Rangeley pulling out the stops for moose lottery weekend

Over the years, Mainers have flocked to the annual moose-permit lottery, where they’d sit on folding chairs, listen to the monotonous recitation of names, and hope that theirs would be among the lucky winners.

In time, towns and civic organizations began vying for the privilege of hosting the event. And as each new town welcomed the Maine Department of Inland Fisheries and Wildlife traveling road show, organizers took steps to put on a better, more interesting event than the one before it.

Two years ago, the lottery got even more attention when retailer L.L. Bean served as the host in Freeport. Last year, Cabela’s in Scarborough took the reins, the lottery was scheduled to take place on a weekend, and a mini-festival was born.

This year, continuing that trend — a desire to give more attendees more reasons to show up in person — the lottery will be held in the Rangeley region. The actual drawing will take place at Oquossoc Marine on Saturday, June 23.

But this year, those who show up on the day of the lottery and leave before the names are all drawn will have missed a grand opportunity.

That’s because a one-day moose lottery wasn’t enough for the Rangeley Region Guides and Sportsmen’s Association. Instead of a one-day lottery, members decided to expand, staging a three-day celebration of their region’s outdoor heritage.

The result: The Rangeley Lakes Region Moose Lottery Festival, which will be held June 22-24.

Cabela’s, after their 2011 moose lottery successes, has signed on as a sponsor for four different events and other sponsors have been lined up for other activities. The agenda is ambitious, and should provide something for everyone in the family to enjoy.

So, what’s on tap? I’m glad you asked. Here’s a partial list:

  • A weekend-long fishing derby, with more than $6,000 in prizes up for grabs.
  • The World Invitational Moose Calling Contest, with a $1,000 first prize.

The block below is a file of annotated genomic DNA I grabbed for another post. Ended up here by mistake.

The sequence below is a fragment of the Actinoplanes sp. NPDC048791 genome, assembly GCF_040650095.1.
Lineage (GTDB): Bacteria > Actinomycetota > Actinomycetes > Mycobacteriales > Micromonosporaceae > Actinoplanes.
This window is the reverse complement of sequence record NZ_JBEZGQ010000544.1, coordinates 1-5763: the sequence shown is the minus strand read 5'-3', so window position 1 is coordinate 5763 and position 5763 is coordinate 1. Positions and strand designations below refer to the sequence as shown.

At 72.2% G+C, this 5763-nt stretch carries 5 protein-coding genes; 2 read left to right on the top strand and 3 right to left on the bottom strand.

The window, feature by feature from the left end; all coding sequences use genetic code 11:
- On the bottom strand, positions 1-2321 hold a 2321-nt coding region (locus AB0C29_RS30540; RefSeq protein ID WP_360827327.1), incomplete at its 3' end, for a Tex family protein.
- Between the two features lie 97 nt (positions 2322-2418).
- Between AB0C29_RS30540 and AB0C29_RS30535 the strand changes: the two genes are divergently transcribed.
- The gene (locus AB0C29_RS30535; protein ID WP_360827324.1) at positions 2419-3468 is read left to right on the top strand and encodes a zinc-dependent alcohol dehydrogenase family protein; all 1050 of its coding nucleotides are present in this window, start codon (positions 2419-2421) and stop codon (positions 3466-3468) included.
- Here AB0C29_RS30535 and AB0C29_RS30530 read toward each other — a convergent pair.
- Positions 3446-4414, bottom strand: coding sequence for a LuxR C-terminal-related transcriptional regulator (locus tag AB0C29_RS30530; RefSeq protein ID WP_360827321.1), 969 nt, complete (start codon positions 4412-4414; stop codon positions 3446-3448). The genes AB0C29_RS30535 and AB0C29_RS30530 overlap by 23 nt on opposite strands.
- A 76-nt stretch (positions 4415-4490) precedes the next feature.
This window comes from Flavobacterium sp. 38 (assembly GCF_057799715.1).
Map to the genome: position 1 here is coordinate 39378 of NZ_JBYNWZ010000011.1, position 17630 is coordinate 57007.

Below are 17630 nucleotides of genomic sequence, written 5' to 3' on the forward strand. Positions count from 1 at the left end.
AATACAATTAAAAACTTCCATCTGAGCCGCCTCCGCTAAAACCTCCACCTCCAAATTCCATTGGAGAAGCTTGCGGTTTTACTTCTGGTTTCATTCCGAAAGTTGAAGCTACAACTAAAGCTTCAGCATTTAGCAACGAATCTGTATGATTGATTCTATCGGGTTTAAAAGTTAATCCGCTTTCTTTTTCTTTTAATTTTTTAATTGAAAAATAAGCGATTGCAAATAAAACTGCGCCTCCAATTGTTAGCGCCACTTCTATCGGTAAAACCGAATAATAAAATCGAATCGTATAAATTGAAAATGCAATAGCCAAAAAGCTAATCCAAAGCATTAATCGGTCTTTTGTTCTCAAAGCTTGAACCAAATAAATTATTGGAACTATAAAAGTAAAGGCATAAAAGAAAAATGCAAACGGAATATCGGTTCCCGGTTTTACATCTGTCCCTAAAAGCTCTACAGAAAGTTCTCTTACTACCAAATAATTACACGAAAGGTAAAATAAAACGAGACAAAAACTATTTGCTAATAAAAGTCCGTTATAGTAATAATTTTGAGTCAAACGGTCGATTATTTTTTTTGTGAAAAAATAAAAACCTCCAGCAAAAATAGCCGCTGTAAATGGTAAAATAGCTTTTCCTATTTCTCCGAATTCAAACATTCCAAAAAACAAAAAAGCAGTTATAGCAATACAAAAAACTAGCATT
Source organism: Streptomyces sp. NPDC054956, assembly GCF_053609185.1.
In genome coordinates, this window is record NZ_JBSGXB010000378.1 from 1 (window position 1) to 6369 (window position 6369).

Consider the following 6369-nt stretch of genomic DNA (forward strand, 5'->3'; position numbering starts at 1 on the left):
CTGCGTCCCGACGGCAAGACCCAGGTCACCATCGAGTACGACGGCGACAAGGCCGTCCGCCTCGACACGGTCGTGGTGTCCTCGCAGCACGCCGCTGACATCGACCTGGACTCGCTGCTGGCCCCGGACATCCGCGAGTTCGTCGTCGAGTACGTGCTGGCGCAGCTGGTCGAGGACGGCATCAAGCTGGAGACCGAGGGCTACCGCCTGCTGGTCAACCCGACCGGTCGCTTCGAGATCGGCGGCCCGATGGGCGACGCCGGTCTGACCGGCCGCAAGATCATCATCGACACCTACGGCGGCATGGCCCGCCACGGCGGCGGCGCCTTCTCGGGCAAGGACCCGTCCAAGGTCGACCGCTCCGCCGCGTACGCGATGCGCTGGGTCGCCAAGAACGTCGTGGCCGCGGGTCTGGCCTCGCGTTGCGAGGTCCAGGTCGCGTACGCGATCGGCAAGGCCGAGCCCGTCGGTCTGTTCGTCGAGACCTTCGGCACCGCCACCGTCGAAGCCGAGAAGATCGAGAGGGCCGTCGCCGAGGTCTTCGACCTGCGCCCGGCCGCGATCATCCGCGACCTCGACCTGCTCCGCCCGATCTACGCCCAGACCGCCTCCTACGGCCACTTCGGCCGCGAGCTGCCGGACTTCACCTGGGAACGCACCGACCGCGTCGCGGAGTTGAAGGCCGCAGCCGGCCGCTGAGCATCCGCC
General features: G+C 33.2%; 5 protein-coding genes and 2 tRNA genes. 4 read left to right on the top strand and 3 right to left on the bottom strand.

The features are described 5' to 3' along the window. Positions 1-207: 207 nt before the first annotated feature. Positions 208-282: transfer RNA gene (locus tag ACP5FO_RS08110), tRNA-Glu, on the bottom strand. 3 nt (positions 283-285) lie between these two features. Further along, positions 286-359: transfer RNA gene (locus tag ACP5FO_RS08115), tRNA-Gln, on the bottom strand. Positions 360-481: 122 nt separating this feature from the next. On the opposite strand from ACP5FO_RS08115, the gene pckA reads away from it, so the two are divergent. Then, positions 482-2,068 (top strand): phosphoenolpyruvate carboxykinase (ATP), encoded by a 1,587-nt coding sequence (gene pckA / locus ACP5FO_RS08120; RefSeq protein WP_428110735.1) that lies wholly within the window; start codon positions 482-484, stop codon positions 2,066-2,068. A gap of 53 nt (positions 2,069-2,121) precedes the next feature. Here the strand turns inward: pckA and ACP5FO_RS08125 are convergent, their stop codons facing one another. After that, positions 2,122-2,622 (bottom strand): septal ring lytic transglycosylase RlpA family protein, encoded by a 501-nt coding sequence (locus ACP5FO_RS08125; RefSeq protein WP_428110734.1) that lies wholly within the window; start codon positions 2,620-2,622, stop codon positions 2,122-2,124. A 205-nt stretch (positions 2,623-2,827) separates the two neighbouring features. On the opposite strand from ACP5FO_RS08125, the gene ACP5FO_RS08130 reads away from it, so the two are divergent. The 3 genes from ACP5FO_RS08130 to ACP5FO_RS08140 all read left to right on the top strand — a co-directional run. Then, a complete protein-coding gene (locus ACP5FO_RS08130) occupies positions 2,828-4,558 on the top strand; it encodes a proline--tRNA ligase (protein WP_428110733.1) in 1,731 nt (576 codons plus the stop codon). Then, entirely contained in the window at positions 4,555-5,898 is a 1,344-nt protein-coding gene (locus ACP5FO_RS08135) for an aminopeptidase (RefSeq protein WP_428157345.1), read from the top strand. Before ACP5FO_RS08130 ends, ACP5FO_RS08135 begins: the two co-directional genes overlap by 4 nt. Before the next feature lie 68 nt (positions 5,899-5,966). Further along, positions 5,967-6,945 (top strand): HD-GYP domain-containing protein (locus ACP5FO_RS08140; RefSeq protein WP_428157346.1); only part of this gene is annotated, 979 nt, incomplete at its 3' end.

• A Moose Stash Geocache.
  • A golf contest during which golfers will take aim at a moose target. Proceeds will benefit the RRGSA Junior Guides Program.
  • A guided ATV ride.
  • A turkey shoot.
  • A fun trap-shooting tourney.
  • A 3D archery contest.
  • A fly casting competition.
  • A canoe and kayak race.
  • A sailing regatta.
  • Children’s story time.
  • A family fitness program.
  • A nature photography seminar.
  • A shoreline hunting dog water fowling demonstration.
As you can see, there will be plenty of activities to choose from. And if you’re still looking for a reason to head to Rangeley, read on.
Earlier this week the DIF&W sent out a press release with a downright giddy first sentence.
“The odds of winning a moose hunting permit get better every year!” the press release gushed.
It’s important to note that the actual number of applicants in the moose permit lottery has dropped over the years, and the DIF&W is trying to drum up some support (cash) by enticing you to enter the drawing.
No complaint here. The lottery is a huge money-maker, and the DIF&W needs money.
But the DIF&W is correct: Your chances of winning are getting better.
Figure: Back in 1994, when the number of applicants peaked at 94,543, those aspiring moose hunters were competing for one of 1,200 permits. Last year, just 49,889 applicants vied for 3,862 permits.
That means that back in 1994, you had a 1 in 79 shot at a permit. Last year? It was 1 in 13.
And after some legislative tinkering (if a major overhaul of a system can be called tinkering), this year’s lottery will further improve the odds for a decidedly disgruntled subset of applicants — those who haven’t won, but have been entering for several years.
In the old system, unsuccessful applicants received one “bonus permit,” or extra chance, for every year that they had unsuccessfully entered the lottery. Now they’ll get one extra point for each of their first five years without being drawn, two points for years 6 to 10, three for 11-15 and 10 extra points for each year after 15.
As the bonus system began in 1998, the most points any moose hunter can have accumulated for this year’s drawing is 27. All Maine applicants are limited to purchasing one chance this year.
According to the DIF&W, about 3,500 people have applied for the lottery each year since 1998 and not had their names drawn. According to DIF&W estimates, under the new system, nearly all of those folks will win a permit within the next five years.
If, that is, they continue to enter.
You can enter the lottery at mefishwildlife.com. The paper application deadline, for those who send in a printed form, is April 2. Those entering on the website have until May 14.


John Holyoke

About John Holyoke

John Holyoke has been enjoying himself in Maine's great outdoors since he was a kid. Today, he's the Outdoors editor for the BDN, a job that allows him to meet up with Maine outdoors enthusiasts in their natural habitat. The stories he gathers provide fodder for his columns, and this blog.